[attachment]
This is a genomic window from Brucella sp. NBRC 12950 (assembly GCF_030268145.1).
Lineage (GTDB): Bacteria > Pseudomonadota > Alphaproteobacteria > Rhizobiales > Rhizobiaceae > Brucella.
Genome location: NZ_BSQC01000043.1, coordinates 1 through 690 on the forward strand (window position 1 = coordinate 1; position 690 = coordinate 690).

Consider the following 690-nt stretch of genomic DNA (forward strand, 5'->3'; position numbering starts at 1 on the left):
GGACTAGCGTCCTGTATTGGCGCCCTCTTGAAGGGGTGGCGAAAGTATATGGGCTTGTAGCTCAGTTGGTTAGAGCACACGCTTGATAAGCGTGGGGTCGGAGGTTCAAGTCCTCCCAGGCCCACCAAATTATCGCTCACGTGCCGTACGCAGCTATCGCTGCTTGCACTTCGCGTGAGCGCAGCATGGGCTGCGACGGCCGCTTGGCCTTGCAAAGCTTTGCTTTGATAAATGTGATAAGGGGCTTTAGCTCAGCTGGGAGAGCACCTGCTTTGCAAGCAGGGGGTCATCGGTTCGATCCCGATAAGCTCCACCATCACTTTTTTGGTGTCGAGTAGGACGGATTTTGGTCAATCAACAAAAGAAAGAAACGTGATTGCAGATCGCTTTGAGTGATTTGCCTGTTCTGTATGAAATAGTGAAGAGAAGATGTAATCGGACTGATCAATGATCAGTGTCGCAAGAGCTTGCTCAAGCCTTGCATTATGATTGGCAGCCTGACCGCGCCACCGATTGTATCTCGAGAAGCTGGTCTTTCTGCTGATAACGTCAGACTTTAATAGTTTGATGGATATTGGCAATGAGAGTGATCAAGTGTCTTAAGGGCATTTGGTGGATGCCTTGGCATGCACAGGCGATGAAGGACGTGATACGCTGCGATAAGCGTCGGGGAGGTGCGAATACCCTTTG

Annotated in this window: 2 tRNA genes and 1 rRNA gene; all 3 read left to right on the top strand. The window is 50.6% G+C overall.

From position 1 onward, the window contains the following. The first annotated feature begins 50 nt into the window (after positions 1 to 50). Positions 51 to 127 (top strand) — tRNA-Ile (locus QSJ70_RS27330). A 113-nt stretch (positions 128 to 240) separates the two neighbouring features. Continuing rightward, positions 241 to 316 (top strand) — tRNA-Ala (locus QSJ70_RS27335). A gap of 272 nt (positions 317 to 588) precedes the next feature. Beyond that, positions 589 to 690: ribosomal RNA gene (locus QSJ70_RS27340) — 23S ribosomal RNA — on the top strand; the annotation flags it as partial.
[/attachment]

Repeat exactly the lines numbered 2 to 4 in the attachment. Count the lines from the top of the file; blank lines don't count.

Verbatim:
Lineage (GTDB): Bacteria > Pseudomonadota > Alphaproteobacteria > Rhizobiales > Rhizobiaceae > Brucella.
Genome location: NZ_BSQC01000043.1, coordinates 1 through 690 on the forward strand (window position 1 = coordinate 1; position 690 = coordinate 690).

Consider the following 690-nt stretch of genomic DNA (forward strand, 5'->3'; position numbering starts at 1 on the left):